That split created two separate corporations, Radisson Americas and Radisson International. These two companies can no longer communicate with each other. There are now two separate websites, two separate reward programs and even two separate phone apps.
This was done as Radisson stated in their announcement last year, so “…U.S. operations and data security are managed independently of the global Radisson Hotel Group…”. What that means is that splitting the corporation was the only way for Radisson to continue to do business in the USA without fear of being shut down by the federal government for spying on the American public. But the question becomes: What’s the point of having a worldwide hotel group if you cannot make worldwide reservations?
Here’s an example of my recent experience with these two Radisson groups. In late 2021 I was trying to make reservations at a Radisson Hotel near Heathrow Airport in Great Britain for February 2022. I couldn’t do it on either the Radisson Americas or Radisson International website nor through either app so I needed to call customer service.
After about 30 minutes on hold I was connected with a customer service agent who was not fluent in English and had an incredibly noisy phone line; I could hardly hear her over the static. The call was dropped and I had to call back, my calls were dropped many successive times after being connected, and each time I called back I had to wait at least thirty minutes before being connected to a non-native English speaker.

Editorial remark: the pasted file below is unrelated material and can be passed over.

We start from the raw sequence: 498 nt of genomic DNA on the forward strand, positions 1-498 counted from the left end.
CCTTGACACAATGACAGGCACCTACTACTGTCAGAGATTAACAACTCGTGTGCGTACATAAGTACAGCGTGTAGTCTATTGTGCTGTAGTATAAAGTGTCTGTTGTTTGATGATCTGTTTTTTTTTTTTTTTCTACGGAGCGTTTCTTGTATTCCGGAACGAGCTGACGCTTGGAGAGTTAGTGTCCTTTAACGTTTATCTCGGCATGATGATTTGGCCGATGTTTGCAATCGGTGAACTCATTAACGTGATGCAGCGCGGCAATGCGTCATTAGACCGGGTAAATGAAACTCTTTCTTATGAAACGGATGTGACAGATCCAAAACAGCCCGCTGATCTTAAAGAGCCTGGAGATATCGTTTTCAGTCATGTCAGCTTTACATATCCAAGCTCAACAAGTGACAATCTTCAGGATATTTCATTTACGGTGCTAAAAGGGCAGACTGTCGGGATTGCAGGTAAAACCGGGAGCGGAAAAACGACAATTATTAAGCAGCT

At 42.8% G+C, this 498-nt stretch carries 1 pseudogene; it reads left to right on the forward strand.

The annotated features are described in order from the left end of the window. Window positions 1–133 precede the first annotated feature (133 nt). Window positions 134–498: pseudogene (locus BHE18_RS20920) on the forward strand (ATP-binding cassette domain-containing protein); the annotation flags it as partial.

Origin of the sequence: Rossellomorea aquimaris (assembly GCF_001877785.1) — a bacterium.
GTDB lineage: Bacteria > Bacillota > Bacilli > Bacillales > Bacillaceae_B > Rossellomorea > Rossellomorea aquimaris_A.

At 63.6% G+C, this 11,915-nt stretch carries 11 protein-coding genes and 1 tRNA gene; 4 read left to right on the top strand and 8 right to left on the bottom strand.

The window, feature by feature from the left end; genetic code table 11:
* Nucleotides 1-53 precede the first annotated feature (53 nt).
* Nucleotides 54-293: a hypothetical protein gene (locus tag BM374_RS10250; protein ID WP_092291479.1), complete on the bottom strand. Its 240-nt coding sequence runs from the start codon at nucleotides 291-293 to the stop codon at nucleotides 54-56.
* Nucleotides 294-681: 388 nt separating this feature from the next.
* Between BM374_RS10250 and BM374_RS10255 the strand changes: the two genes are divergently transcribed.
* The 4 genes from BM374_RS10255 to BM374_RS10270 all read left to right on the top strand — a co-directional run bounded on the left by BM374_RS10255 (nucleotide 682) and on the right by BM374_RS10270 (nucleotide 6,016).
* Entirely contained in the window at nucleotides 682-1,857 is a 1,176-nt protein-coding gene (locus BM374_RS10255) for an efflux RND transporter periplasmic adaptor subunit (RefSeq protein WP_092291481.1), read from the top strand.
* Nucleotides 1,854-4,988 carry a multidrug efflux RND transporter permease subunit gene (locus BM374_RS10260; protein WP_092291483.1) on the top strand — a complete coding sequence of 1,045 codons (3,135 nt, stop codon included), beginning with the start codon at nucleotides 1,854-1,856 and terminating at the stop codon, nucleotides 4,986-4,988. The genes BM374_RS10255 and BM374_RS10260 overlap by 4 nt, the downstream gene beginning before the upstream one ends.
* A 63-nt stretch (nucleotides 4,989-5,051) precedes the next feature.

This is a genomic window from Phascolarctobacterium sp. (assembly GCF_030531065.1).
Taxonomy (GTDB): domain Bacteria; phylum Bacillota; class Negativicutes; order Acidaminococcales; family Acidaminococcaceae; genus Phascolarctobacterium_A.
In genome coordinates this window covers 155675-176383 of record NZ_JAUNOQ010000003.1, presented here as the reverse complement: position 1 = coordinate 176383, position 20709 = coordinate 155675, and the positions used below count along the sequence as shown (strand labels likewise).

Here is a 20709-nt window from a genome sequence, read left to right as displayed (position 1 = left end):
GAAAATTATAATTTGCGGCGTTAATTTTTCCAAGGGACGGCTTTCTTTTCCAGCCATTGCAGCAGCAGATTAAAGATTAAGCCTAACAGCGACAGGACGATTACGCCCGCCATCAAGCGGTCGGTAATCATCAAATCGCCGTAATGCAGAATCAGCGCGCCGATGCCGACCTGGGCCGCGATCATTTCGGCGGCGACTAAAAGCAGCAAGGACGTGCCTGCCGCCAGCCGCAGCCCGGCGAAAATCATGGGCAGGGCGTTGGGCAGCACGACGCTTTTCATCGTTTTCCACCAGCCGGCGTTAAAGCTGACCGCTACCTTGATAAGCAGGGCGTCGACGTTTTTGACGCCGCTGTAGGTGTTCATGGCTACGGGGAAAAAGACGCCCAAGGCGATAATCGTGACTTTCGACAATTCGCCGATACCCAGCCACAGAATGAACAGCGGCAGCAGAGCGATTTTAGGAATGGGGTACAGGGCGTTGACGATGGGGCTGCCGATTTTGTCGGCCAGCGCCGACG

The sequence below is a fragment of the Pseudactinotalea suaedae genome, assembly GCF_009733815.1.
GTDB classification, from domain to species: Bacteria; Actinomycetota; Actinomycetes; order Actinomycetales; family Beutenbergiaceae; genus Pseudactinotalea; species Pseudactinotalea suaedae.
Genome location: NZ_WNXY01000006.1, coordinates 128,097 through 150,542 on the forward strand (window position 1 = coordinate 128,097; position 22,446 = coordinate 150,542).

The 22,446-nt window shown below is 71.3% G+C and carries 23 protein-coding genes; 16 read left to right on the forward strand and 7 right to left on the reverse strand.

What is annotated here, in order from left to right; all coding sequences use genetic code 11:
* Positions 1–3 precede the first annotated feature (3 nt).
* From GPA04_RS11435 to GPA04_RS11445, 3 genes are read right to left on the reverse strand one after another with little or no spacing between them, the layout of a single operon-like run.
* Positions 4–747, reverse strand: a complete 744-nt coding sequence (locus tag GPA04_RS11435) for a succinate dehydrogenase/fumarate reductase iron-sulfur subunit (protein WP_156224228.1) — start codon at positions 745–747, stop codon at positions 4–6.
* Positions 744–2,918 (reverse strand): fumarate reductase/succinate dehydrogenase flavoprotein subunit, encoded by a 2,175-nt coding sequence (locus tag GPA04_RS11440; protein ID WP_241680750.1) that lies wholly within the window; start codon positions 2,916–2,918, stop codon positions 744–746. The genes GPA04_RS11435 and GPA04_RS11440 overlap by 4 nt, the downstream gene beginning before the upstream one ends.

Now bear in mind, I have no problem speaking with off-shore call centers and non-native English speakers. I really enjoy hearing accents different from mine. In some ways it gives me some of the wonderful experience of traveling internationally without leaving my home. I do however have the expectation that I will be able to understand the representative and the phone line will be clear and static free.
After speaking with several different representatives and a supervisor I was told that for further assistance I needed to call Radisson International. I was given a non toll-free overseas number that was only available off hours, between midnight and 8:00 AM Eastern time.